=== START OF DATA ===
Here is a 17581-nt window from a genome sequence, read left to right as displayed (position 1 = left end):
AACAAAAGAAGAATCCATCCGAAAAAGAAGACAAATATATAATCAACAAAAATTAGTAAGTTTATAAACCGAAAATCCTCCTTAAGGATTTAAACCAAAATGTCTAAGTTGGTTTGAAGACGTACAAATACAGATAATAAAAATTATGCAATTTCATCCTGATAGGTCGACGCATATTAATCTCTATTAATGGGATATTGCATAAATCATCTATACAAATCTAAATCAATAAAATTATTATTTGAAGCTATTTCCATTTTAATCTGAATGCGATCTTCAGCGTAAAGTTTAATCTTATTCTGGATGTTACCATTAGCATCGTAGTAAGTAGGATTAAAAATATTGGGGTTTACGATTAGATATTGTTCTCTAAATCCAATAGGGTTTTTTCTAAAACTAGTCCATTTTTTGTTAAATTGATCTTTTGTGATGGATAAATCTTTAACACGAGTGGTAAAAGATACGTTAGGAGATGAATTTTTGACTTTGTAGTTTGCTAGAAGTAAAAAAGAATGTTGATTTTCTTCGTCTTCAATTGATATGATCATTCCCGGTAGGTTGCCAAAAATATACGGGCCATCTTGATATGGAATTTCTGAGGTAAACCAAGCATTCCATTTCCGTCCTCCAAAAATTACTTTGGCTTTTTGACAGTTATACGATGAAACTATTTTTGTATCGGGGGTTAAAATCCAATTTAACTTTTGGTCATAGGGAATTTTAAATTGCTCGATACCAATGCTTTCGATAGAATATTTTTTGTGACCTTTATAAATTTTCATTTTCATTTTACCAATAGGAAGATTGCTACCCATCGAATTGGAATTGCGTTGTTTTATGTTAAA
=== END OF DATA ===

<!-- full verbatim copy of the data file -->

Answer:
Here is a 17581-nt window from a genome sequence, read left to right as displayed (position 1 = left end):
AACAAAAGAAGAATCCATCCGAAAAAGAAGACAAATATATAATCAACAAAAATTAGTAAGTTTATAAACCGAAAATCCTCCTTAAGGATTTAAACCAAAATGTCTAAGTTGGTTTGAAGACGTACAAATACAGATAATAAAAATTATGCAATTTCATCCTGATAGGTCGACGCATATTAATCTCTATTAATGGGATATTGCATAAATCATCTATACAAATCTAAATCAATAAAATTATTATTTGAAGCTATTTCCATTTTAATCTGAATGCGATCTTCAGCGTAAAGTTTAATCTTATTCTGGATGTTACCATTAGCATCGTAGTAAGTAGGATTAAAAATATTGGGGTTTACGATTAGATATTGTTCTCTAAATCCAATAGGGTTTTTTCTAAAACTAGTCCATTTTTTGTTAAATTGATCTTTTGTGATGGATAAATCTTTAACACGAGTGGTAAAAGATACGTTAGGAGATGAATTTTTGACTTTGTAGTTTGCTAGAAGTAAAAAAGAATGTTGATTTTCTTCGTCTTCAATTGATATGATCATTCCCGGTAGGTTGCCAAAAATATACGGGCCATCTTGATATGGAATTTCTGAGGTAAACCAAGCATTCCATTTCCGTCCTCCAAAAATTACTTTGGCTTTTTGACAGTTATACGATGAAACTATTTTTGTATCGGGGGTTAAAATCCAATTTAACTTTTGGTCATAGGGAATTTTAAATTGCTCGATACCAATGCTTTCGATAGAATATTTTTTGTGACCTTTATAAATTTTCATTTTCATTTTACCAATAGGAAGATTGCTACCCATCGAATTGGAATTGCGTTGTTTTATGTTAAA